When Introverts Grieve
“Whatever you would want done to you, do so unto others” – Jesus, according to Matthew
OK, I could go out on a heretical limb here and say that Jesus was wrong, but I am more comfortable blaming Matthew, or whoever wrote down Matthew’s recollection. In either case, I think this rule is more gold plate than golden.
Because here is a true thing. Other people aren’t just like you - sometimes they want different things than you do. What I think we ought to do is find out what they want, and try and help them with that if we can.
Grief is very individual; no one can grieve for you. Ultimately, we all grieve solo. Culturally, it is also very corporate. Our rituals and our training tell us to huddle when we are hurt. This is a paradox, and it is likely that one side of it or the other is hard for you.
There is a neurological reality that expresses itself as a personality trait. It is the spectrum of introversion to extroversion. Extremely simplified, it can be defined thusly:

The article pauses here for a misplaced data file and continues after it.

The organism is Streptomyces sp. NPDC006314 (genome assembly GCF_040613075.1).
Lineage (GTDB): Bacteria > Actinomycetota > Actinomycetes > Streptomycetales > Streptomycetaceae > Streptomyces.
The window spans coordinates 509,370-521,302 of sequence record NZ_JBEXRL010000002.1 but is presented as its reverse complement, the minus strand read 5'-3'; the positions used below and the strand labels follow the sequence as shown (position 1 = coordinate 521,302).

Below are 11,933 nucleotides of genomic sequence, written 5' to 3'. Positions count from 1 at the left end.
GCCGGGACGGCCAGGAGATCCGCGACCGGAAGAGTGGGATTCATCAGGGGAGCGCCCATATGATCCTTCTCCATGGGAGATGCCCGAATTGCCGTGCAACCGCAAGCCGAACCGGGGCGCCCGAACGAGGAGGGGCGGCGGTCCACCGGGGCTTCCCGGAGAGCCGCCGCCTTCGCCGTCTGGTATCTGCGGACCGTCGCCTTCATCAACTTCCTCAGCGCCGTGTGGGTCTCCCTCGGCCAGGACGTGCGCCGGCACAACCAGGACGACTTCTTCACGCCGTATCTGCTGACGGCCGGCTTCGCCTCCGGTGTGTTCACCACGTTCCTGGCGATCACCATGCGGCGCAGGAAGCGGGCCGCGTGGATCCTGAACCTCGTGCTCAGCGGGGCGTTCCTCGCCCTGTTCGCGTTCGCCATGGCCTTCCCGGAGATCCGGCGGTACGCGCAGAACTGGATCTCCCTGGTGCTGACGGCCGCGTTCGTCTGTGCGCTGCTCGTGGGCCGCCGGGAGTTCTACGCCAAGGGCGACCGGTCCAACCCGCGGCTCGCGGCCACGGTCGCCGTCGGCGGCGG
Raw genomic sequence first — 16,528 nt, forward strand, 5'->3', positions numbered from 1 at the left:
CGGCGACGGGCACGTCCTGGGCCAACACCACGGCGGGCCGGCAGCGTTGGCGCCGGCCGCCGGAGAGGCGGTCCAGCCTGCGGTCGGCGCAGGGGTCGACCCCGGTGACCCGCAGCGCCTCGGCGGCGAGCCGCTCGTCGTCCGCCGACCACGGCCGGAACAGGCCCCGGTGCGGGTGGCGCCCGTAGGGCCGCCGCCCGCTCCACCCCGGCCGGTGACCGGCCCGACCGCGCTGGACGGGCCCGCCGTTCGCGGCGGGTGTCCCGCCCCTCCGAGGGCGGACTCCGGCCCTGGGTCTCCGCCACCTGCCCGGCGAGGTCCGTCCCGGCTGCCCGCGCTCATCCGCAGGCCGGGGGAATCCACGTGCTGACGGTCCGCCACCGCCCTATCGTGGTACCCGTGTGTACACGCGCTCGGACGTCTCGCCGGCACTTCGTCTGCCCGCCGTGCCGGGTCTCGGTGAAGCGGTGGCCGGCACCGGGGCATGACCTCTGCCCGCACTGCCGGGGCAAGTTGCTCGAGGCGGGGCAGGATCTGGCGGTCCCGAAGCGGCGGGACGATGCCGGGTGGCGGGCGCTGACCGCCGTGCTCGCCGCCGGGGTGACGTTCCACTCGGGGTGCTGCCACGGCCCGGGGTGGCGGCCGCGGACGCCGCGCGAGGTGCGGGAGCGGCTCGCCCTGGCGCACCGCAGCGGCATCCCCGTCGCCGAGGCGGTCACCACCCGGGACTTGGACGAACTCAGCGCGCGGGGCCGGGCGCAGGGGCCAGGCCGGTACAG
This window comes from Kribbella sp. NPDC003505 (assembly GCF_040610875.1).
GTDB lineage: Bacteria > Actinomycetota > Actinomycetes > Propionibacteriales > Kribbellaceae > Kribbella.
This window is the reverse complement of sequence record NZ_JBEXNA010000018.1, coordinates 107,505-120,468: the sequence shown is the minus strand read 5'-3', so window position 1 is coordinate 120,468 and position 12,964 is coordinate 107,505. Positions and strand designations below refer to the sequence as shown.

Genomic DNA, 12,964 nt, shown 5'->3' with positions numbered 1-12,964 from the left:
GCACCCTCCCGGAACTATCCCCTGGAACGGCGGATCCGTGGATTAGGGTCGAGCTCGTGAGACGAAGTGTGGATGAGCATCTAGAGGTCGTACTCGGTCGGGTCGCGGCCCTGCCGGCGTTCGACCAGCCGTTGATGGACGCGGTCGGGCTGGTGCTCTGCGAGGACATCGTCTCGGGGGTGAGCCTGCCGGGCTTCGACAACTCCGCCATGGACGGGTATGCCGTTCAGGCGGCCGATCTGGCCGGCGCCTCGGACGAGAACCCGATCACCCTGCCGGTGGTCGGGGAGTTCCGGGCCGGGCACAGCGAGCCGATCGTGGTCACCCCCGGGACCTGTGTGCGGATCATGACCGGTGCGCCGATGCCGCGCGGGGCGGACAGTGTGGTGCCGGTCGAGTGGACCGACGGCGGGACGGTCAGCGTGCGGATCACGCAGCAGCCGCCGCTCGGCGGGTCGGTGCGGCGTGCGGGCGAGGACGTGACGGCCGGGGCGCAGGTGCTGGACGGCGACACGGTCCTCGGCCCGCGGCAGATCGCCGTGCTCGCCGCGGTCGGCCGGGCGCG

Extroverts recharge their emotional batteries in the presence of others. They then spend that energy on activities that require focus and involve individual concentration.
Introverts recharge their emotional batteries during solitude. They then spend that energy on activities that involve others.
About two thirds of Americans are on the extrovert end of the scale. In churches that percentage will be higher, because many introverts will not be drawn to larger communities. Extroverted church members who are trying to follow the golden rule have a hard time ministering the grieving introverts.
So I am going to lay out some general guidelines, the application will need to be individualized. These suggestions apply to the care of a HEALTHY introvert.
Take these suggestion and extrapolate. Identify the other introverts in your group and let them lead your care of this individual. Love them, and pray for them, and give them space and time. They will revive. It is what humans – all kinds of humans – do.
With love and respectful concern for my friend Mike.